You who are not acquainted with the Camp Robber would not ask why this fellow is known thus once you try to eat your lunch in the mountains. He is correctly named and what's more seems to take keen delight in living up to his title.
The Camp Robber, or Gray Jay as he is sometimes called, is a very common bird about the Mountain here in the Park and his casual habit of inviting himself to dinner whenever and wherever he pleases makes it seem that he is even more abundant than he really is. He is a close relative of the well known Blue Jay, is about that size, and has all the "brass" of the Blue Jay's nature if not a little bit more. In fact, he is sometimes termed a blue jay that is not blue for he is marked by greyish feathers on the back wings and head with white underparts--features, which with his bold habits, make him easily identified. We find him quite often in the deep woods, where others of our feathered neighbors seldom occur and he is quite abundant in the open meadows at 5,000 feet and above. Even in the winter, when the deep snows cover the land, one may see a few of these hardy fellows, the sharp winter winds ruffling their feathers. At this time he pillages whenever possible but often they have a wan and hungry look when summer again brings the influx of tourists with their well filled larders.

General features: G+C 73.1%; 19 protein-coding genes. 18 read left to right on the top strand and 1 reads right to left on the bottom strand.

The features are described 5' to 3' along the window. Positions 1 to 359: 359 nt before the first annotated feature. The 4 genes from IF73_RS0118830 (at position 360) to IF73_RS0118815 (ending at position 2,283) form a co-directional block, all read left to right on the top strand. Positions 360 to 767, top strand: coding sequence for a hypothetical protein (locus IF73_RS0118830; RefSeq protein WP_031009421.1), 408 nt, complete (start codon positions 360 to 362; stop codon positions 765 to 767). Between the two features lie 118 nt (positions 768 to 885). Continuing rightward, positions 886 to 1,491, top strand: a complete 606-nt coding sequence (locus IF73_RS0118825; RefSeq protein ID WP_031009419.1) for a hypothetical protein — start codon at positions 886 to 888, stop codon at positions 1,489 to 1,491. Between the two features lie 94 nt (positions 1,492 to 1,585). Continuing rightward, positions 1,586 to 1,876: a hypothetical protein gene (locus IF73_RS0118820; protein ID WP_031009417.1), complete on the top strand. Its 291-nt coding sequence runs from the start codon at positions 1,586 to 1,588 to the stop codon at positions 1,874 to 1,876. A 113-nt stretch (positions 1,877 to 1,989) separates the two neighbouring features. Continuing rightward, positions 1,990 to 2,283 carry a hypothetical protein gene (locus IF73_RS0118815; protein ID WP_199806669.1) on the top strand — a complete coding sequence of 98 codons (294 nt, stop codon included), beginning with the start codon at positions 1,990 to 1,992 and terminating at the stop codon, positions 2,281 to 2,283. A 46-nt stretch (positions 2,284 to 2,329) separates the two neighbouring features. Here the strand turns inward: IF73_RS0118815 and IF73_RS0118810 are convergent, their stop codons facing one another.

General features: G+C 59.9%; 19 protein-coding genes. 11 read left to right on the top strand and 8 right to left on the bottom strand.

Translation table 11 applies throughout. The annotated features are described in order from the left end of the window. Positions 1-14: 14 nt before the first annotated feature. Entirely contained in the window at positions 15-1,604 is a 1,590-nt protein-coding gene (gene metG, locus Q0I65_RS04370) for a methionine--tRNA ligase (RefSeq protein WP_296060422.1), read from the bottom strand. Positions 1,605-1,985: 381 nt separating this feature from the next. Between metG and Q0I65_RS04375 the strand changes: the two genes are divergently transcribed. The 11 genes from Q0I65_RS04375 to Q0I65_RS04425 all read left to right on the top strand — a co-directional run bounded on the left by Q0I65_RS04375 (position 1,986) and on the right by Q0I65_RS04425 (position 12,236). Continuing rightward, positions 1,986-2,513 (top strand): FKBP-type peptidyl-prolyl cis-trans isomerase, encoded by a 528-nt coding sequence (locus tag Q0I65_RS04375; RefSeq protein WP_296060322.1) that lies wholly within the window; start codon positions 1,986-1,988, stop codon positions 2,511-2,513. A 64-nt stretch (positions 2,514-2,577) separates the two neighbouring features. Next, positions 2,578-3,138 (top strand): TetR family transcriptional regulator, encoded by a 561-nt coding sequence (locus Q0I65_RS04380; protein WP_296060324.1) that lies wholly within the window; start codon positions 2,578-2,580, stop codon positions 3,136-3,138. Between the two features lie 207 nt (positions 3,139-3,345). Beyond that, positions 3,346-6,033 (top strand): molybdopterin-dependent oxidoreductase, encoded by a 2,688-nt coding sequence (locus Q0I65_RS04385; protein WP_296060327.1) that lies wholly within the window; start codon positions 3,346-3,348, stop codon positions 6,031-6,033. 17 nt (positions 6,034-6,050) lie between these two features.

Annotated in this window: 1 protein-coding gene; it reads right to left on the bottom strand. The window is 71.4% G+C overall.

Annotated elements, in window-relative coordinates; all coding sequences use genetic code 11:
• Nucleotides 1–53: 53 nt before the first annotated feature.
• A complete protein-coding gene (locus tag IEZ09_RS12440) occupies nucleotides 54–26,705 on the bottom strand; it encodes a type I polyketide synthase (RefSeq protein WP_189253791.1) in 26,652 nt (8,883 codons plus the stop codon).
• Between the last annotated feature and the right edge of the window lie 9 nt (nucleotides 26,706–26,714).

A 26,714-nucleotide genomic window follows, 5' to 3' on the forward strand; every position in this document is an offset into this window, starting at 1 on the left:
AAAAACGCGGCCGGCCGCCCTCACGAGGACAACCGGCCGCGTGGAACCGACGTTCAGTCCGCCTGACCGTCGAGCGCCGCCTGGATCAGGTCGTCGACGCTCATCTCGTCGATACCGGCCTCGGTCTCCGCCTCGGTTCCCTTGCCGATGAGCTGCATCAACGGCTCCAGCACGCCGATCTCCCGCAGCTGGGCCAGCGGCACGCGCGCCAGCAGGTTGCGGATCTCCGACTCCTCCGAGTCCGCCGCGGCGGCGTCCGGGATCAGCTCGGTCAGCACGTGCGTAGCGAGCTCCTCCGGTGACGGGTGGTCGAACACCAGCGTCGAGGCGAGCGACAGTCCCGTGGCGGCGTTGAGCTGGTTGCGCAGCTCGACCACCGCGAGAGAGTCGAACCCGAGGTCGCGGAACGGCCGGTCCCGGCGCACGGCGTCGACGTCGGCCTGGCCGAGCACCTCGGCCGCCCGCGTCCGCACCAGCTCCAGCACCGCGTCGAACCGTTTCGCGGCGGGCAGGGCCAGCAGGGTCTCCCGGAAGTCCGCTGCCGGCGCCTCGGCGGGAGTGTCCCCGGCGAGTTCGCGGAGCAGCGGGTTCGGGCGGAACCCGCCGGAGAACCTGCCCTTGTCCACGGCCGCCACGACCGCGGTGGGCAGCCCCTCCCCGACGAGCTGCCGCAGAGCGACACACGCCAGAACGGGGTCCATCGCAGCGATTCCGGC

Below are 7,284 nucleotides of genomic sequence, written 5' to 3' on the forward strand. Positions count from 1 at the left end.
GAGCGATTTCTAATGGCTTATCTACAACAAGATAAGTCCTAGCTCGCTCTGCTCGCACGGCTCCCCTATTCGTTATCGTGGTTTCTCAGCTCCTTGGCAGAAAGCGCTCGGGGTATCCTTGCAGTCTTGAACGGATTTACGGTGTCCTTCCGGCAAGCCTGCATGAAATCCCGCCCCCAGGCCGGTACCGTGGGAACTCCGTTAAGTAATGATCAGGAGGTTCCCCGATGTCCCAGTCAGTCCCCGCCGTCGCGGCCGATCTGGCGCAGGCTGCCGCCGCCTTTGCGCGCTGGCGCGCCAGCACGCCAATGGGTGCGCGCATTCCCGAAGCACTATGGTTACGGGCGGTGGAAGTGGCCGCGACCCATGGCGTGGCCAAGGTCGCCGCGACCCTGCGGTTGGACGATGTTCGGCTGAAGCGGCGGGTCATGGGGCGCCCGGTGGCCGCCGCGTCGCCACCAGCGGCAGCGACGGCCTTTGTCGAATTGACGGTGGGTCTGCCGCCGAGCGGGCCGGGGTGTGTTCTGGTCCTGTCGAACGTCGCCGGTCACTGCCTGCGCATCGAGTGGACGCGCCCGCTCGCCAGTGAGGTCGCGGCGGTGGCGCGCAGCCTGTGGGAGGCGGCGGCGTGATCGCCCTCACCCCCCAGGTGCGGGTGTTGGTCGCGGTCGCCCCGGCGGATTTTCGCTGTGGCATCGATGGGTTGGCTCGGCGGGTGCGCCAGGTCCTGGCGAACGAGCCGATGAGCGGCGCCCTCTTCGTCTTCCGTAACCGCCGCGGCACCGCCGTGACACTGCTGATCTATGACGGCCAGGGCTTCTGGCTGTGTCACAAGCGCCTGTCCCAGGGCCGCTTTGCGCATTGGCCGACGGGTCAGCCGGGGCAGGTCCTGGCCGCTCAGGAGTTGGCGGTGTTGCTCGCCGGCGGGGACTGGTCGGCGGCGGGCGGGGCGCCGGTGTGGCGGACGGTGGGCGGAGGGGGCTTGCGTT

They rarely admit other birds into their company and often fight among themselves for the possession of food. They even resent the presence of the chipmunk and will drive these little animals away if they are too close about. But with all his faults, he is well liked--provided he doesn't carry his friendliness to extremes.
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